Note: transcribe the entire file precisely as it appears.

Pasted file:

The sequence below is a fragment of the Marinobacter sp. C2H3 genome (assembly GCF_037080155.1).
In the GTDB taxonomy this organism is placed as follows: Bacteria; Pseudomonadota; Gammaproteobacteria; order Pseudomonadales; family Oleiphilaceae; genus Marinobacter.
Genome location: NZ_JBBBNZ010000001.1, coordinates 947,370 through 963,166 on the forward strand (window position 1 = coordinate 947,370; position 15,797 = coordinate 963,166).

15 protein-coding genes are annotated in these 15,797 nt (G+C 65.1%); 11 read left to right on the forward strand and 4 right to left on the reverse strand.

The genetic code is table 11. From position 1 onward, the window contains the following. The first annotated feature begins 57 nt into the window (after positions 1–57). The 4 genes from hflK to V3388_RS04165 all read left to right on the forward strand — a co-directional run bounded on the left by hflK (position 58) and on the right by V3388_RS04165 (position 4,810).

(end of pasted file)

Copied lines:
The sequence below is a fragment of the Marinobacter sp. C2H3 genome (assembly GCF_037080155.1).
In the GTDB taxonomy this organism is placed as follows: Bacteria; Pseudomonadota; Gammaproteobacteria; order Pseudomonadales; family Oleiphilaceae; genus Marinobacter.
Genome location: NZ_JBBBNZ010000001.1, coordinates 947,370 through 963,166 on the forward strand (window position 1 = coordinate 947,370; position 15,797 = coordinate 963,166).

15 protein-coding genes are annotated in these 15,797 nt (G+C 65.1%); 11 read left to right on the forward strand and 4 right to left on the reverse strand.

The genetic code is table 11. From position 1 onward, the window contains the following. The first annotated feature begins 57 nt into the window (after positions 1–57). The 4 genes from hflK to V3388_RS04165 all read left to right on the forward strand — a co-directional run bounded on the left by hflK (position 58) and on the right by V3388_RS04165 (position 4,810).